United for the Future spent over $3.3 million on 37 elections, including $2.7 million on Bill Thompson’s mayoral campaign.

UFT’s undisclosed robocall for Robert Jackson:

call out

Our readers had a lot to say in 2017. Make your voice heard in 2018.

PHOTO: Chris Hill/Whitney Achievement School
Teacher Carl Schneider walks children home in 2015 as part of the after-school walking program at Whitney Achievement Elementary School in Memphis. This photograph went viral and inspired a First Person reflection from Schneider in 2017.

Last year, some of our most popular pieces came from readers who told their stories in a series that we call First Person.

For instance, Carl Schneider wrote about the 2015 viral photograph that showed him walking his students home from school in a low-income neighborhood of Memphis. His perspective on what got lost in the shuffle continues to draw thousands of readers.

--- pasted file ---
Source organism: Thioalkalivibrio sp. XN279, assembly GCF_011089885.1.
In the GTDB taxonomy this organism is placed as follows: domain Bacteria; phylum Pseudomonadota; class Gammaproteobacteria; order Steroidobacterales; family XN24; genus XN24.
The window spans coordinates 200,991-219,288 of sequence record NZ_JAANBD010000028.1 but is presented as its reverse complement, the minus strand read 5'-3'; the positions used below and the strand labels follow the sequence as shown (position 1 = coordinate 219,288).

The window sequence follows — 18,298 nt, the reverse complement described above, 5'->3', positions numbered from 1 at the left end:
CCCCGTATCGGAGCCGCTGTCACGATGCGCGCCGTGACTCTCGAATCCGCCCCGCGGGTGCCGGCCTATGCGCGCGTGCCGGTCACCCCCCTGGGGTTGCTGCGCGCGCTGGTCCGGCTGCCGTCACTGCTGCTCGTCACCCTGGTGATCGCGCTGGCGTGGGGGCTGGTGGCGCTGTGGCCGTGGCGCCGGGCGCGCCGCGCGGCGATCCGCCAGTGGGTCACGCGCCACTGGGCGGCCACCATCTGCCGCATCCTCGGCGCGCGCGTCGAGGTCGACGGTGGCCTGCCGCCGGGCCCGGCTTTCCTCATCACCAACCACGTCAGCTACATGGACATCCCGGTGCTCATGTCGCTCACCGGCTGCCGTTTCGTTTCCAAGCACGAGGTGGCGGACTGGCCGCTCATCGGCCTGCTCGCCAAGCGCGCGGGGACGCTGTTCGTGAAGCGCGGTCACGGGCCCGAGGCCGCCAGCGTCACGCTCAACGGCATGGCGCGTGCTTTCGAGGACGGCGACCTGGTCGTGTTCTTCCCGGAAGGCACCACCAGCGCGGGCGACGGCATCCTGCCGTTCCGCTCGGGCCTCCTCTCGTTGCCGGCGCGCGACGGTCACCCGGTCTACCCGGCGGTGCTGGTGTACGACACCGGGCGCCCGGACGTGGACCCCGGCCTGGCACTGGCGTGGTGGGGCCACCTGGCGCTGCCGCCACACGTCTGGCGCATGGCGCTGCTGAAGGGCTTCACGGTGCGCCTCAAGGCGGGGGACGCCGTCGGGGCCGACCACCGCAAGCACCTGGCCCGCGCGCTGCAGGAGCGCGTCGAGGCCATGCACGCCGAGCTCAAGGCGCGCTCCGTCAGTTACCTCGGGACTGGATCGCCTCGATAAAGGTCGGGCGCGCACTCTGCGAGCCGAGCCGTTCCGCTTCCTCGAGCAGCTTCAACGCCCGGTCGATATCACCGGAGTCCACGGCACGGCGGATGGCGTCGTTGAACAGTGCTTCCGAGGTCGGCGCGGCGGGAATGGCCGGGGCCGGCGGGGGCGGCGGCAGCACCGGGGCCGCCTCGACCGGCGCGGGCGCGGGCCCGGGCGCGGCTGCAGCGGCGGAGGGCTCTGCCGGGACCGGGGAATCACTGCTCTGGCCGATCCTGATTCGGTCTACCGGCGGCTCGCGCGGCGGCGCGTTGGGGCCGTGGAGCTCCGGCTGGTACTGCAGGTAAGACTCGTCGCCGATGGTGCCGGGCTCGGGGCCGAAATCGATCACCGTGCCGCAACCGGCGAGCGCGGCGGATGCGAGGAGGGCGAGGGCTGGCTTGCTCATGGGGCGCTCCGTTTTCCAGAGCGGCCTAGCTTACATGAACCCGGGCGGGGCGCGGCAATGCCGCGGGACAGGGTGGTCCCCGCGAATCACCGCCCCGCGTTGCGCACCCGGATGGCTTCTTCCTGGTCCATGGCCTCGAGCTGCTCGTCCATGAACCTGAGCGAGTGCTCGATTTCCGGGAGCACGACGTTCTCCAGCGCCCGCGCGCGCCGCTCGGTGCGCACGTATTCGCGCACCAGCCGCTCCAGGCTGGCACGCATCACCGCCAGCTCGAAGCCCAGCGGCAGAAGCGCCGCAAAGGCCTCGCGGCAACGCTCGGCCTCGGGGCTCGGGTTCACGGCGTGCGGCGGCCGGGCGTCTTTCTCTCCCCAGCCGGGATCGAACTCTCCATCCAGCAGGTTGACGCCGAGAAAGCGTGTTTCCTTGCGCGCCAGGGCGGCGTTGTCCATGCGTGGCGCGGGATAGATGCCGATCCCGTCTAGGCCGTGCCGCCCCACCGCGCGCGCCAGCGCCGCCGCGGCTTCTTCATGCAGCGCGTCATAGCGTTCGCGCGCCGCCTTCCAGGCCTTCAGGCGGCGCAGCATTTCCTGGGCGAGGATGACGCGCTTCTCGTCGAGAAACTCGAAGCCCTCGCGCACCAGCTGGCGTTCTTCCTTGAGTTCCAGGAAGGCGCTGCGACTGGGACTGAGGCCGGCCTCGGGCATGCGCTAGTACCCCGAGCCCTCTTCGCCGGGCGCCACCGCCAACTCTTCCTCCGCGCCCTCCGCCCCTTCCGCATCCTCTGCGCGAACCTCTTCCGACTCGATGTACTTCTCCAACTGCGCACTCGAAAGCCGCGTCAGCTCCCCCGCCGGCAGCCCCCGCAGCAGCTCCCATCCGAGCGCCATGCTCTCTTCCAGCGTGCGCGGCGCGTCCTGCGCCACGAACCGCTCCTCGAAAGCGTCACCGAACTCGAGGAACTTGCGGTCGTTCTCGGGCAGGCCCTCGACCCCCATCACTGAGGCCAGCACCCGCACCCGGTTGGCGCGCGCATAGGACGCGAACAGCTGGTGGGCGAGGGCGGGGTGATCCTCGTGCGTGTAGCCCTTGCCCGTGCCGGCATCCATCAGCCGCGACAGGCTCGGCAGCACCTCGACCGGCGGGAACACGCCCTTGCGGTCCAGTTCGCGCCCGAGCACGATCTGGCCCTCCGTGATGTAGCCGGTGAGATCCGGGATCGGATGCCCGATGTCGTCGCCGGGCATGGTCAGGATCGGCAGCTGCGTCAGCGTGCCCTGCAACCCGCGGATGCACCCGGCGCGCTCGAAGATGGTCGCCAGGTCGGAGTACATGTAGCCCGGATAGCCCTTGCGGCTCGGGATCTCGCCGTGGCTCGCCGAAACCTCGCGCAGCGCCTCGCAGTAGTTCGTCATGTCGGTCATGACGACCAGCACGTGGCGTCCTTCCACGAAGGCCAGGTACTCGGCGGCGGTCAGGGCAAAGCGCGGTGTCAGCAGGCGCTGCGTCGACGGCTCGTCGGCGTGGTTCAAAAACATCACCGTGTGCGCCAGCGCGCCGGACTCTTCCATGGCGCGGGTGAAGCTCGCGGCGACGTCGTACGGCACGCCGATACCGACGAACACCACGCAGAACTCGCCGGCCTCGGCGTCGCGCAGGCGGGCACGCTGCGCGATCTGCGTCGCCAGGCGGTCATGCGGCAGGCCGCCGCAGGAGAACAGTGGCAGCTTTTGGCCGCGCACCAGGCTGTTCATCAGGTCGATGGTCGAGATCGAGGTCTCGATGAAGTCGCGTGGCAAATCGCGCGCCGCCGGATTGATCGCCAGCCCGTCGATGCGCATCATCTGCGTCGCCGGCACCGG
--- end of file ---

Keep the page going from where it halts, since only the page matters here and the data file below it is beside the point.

First Person is also a platform to influence policy. Recent high school graduate Anisah Karim described the pressure she felt to apply to 100 colleges in the quest for millions of dollars in scholarships. Because of her piece, the school board in Memphis is reviewing the so-called “million-dollar scholar” culture at some high schools.

Do you have a story to tell or a point to make? In 2018, we want to give an even greater voice to students, parents, teachers, administrators, advocates and others who are trying to improve public education in Tennessee. We’re looking for essays of 500 to 750 words grounded in personal experience.

Whether your piece is finished or you just have an idea to discuss, drop a line to Community Editor Caroline Bauman at

But first, check out these top First Person pieces from Tennesseans in 2017:

My high school told me to apply to 100 colleges — and I almost lost myself in the process